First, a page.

In earlier posts, we've discussed cultural prejudices about the speech of southerners and other groups within the U.S. Up to this point, Michael Lewis' reporting on the Microsoft anti-trust trial was my touchstone for density of linguistic prejudice in journalism, but now there's a new contender. It's a series of columns by Christie Vilsack, published about ten years ago in the Mount Pleasant (Iowa) News.
Christie Vilsack is the wife of the governor of Iowa, and a scheduled speaker (tonight?) at the Democratic convention in Boston. I haven't been able to find a copy of her columns, which I suppose must have been dug up by the active researchers at the RNC, but they were discussed and quoted at length in a 7/26/2004 article by David R. Guarino in the Boston Herald. (Guarino also has an Election 2004 blog, but there's no extra material there, at least so far). The story has also been picked up by the AP, the Washington Post, the Washington Times and other outlets.
Quotations from Vilsack's columns (published in 1994 and 1996) have her visting Atlantic City, NJ, and blasting people from the part of the country where I now live:
"Later, on the boardwalk, I heard mothers calling to their children, 'I'll meet yoose here after the movie,' "she wrote. "The only way I can speak like residents of New Jersey and eastern Pennsylvania is to let my jaw drop an inch and talk with my lips in an 'O' like a fish. I'd rather learn to speak Polish."
She also attended the Atlanta Olympics, and had this to say about the people she met there:
"When I ask for directions, I can't understand the slurred speech of southern Americans, who are so polite and eager to please," Vilsack said.
And she was made uneasy by those tricky bi-dialectal African-Americans:
"I am fascinated at the way some African-Americans speak to each other in an English I struggle to understand, then switch to standard English when the situation requires."
Guarino positions Vilsack in the traditionally despised role of censorious schoolmarm:
An educator for 30 years and former eighth-grade language teacher, Vilsack has made language and literacy priorities as first lady.
She has become a key power player in Iowa politics and is widely credited with breathing new life into Kerry's flagging presidential bid in January with her endorsment a week before the kickoff Iowa caucuses.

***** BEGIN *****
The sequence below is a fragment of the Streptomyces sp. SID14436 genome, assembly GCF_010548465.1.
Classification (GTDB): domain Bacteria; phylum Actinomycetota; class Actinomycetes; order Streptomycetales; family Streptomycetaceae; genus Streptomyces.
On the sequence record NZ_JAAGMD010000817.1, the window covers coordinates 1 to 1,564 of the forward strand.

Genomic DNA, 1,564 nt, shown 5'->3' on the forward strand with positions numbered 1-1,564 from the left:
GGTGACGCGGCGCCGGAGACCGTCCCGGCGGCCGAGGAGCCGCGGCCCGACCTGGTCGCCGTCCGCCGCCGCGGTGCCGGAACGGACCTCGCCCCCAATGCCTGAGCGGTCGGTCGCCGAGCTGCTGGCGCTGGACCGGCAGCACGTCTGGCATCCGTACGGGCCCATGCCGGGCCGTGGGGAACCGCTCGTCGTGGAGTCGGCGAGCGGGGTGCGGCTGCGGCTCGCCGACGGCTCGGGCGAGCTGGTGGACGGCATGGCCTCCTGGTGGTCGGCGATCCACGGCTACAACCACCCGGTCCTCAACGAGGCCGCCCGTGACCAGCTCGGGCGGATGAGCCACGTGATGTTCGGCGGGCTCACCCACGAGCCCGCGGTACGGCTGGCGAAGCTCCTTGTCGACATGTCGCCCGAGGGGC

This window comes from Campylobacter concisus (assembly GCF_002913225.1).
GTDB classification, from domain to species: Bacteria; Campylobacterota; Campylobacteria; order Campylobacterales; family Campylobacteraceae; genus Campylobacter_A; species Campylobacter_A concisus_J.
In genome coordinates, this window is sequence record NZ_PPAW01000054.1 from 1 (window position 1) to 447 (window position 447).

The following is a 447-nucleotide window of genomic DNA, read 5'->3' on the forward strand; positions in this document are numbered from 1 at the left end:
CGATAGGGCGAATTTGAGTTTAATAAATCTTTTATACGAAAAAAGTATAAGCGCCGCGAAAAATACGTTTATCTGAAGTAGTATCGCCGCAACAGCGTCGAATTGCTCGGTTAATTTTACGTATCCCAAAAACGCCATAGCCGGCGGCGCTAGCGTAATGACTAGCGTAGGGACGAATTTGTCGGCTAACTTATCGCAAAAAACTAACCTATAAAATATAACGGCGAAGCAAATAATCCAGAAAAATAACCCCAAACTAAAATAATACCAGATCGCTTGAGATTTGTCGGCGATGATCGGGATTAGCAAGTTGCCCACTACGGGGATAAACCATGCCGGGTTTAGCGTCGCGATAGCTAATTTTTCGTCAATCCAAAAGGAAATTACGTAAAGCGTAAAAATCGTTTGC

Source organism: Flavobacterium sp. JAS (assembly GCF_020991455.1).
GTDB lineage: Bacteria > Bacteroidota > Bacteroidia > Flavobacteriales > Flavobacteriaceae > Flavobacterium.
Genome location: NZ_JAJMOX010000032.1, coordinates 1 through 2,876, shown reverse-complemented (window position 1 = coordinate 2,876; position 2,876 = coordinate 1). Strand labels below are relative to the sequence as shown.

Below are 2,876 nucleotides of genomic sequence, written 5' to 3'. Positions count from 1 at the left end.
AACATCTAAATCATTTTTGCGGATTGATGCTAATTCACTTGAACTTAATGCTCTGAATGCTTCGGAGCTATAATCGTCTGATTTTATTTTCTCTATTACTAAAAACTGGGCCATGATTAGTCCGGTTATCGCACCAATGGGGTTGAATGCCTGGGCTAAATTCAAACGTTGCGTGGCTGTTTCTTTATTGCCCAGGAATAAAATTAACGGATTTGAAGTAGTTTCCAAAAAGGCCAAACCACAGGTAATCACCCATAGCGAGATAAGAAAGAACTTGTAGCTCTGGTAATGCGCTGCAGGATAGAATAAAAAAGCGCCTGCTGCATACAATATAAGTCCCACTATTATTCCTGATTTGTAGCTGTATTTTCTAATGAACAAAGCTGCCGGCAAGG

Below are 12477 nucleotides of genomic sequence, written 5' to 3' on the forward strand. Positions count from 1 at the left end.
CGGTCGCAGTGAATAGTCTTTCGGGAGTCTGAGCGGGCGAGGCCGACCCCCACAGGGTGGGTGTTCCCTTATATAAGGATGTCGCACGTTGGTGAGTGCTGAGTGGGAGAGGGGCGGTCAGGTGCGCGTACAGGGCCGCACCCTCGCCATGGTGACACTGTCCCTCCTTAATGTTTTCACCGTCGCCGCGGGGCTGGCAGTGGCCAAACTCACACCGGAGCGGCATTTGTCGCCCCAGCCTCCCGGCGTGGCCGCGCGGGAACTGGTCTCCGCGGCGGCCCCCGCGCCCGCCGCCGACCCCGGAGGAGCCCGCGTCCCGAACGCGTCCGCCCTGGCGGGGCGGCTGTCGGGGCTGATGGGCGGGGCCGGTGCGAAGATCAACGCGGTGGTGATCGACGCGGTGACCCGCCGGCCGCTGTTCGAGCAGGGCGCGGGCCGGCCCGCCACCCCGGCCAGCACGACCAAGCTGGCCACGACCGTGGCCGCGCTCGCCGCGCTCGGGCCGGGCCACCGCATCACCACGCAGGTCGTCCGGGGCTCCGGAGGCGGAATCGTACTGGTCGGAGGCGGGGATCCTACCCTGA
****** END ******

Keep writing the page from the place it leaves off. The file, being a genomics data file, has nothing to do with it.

At the Jan. 12 endorsement event, Kerry said of Vilsack, "Christie is the first teacher, not just the first lady."
There is a certain amount of consistency here -- like Michael Lewis, Christie Vilsack is quoted as scorning the speech of southerners and people from New Jersey. Her problem with African-Americans is a somewhat unusual one, since they mostly get slammed for not mastering the standard version of English at all, so to be disturbed that they switch back and according to circumstances seems egregiously boorish. (Well, she wrote that she was fascinated, but Guarino is clearly expecting us to conclude that "fascinated" = "disturbed" in schoomarmish, though without the context it's hard to tell whether this is what she meant -- maybe she was just fascinated by the discovery of dialectal code-switching?) And I wonder whether Vilsack has any idea what Polish sounds like, or was just picking on Poles as an instance of a stereotypically despicable group.
Without the full context of the columns, it's hard to tell, but I'll speculate that what underlies Vilsack's quoted comments is the visceral distaste that some people feel for the speech patterns of particular other groups. Such distaste seems evident in Michael Lewis' reportorial obsession with the "booming hick drawl" of Microsoft's lawyer, for example. A classical example is Henry Higgins' exhortation of cockney Eliza Doolittle not to "sit there crooning like a bilious pigeon". The blogger at justoneminute (himself from New Jersey) cites an even more spectacular example:
This isn't all new - if I recall, it was H.L. Mencken who observed that the most effective method of birth control yet invented was a Brooklyn accent.
It's not easy to see just what determines which accents will seem disgusting to someone, and which will seem merely exotic or even attractive. Certainly racism, anti-semitism and so on are part of the picture, but probably not all of it, since these don't seem to explain the widespread prejudice against New Jersey (where I proudly lived for 15 years, myself), or the analogous prejudice in Europe against the speech patterns of Belgians. I've heard spectacularly prejudiced observations from Dutch people about Flemish speech, or from French people about Walloon speech. (Note to Americans: if a French person comments on your command of the French language by observing that they thought you were Belgian, it's probably not a compliment).
Meanwhile, Chistie Vilsack's husband Tom has apologized for signing an English-only bill a couple of years ago, which he says was forced on him by a Republican-controlled legislature).
OK, everyone, make a note: if you want to be a politician in 21st-century America, take a linguistics course and learn how to think and talk about dialect variation in a rational way.
Avoid those embarrassing gaffes! You too can learn to define and promote language standards without treating non-standard speech as lawlessness, stupidity, disease, laziness, duplicity or bad posture!
Posted by Mark Liberman at July 27, 2004 02:08 PM